For those of us who suspect that CV-19 was around earlier than is believed, this study from a prominent Los Angeles medical center provides some support for that view. (JMIR Article) The authors used the center’s large patient base and electronic medical record system to search for patients who presented with cough as a symptom, and compare late 2019/early 2020 with averages from earlier years. About 200 visits with cough above average were recorded from December 22, 2019 through the end of February 2020. The authors believe these could have been CV-19 cases.
Nasal viral load can predict outcomes of a CV-19 case, according to this research. (VL Paper) Data from 170 Israeli patients who were admitted to a hospital was used. The viral load, measured by cycle number, was correlated with a number of variables. Older patients had higher viral loads, as did those who needed ICU and ultimately died. Blood oxygen level was also associated with viral load.
This paper was a review of the research on outdoor transmission. (Medrxiv Paper) The conclusion from the review was that outdoor transmission was rare, but there was more likelihood of transmission in larger groups of people. Higher temperatures, that might encourage more outdoor activity, were associated with lower transmission in the outdoors.
A lot of discussion lately about vitamin D levels and infection or illness risk, and some research suggesting that higher levels were protective. This study comes to a different conclusion. (Medrxiv Paper) The authors note that there are many confounding variables in regard to any association of vitamin D and CV-19. They looked at genetic variations that can affect those levels and concluded that when those are taken into account, any beneficial effect of higher levels disappears. The apparent benefits shown in some studies may be due to association of lower levels of vitamin D with older, frailer people, who are most susceptible to CV-19. The research around vitamin D is a cautionary tale regarding the importance of repeatable findings, and sophisticated understanding of what factors may cause an apparent relationship to either actually exist or not.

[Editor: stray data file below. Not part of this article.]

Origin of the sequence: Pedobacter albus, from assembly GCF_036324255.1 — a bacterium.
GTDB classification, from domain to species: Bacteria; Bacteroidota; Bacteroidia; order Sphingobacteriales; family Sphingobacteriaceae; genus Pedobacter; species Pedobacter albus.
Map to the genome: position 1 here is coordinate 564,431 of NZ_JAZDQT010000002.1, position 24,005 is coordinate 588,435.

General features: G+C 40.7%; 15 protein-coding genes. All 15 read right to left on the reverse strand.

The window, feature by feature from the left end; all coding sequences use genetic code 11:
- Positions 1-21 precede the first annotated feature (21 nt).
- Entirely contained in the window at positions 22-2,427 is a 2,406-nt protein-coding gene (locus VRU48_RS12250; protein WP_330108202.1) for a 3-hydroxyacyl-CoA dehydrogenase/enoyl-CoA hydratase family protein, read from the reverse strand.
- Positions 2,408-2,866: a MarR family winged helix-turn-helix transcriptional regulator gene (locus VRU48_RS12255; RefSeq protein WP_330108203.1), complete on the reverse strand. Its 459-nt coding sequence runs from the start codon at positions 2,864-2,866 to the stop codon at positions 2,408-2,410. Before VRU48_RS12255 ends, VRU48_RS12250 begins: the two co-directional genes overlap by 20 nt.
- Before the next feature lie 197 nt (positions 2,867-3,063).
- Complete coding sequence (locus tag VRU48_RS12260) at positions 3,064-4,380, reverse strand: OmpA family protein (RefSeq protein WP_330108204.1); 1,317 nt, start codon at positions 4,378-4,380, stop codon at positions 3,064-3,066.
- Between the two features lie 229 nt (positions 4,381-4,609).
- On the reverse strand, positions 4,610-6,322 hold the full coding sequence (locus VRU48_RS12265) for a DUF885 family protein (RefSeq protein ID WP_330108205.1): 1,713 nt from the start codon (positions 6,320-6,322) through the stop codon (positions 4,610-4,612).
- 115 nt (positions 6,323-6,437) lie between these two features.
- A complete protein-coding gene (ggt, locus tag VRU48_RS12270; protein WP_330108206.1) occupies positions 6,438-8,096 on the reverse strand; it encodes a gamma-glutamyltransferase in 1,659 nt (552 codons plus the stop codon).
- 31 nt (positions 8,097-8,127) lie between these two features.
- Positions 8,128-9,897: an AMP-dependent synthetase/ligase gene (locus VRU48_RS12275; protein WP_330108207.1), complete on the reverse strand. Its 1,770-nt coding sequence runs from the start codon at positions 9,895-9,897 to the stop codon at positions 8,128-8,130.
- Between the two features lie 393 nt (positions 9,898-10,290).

A study from Canada revealed that not only do children generally have milder cases of CV-19 disease, but about half of those who are hospitalized with CV-19 were hospitalized for another reason. The hospitalization rate for children is about a tenth of the rate for other ages. (Can. Story)
In this article, researchers compared New York City and Los Angeles to understand factors which may account for epidemic course. (City Article) The unit of analysis was zip codes and smaller suburban entities. Population density emerged as a particular strong association with more cases and deaths. This is very logical, given that more density probably means more contacts. Lower household income and more persons per household had the strongest relationships. Those two variables are likely inter-related, and given the amount of transmission that occurs at home, also make sense.
And not surprisingly, many of those with severe illness or who die are quite frail. (Lancet Study) The study comes from Italy, and found that half the hospitalized patients were classified as frail.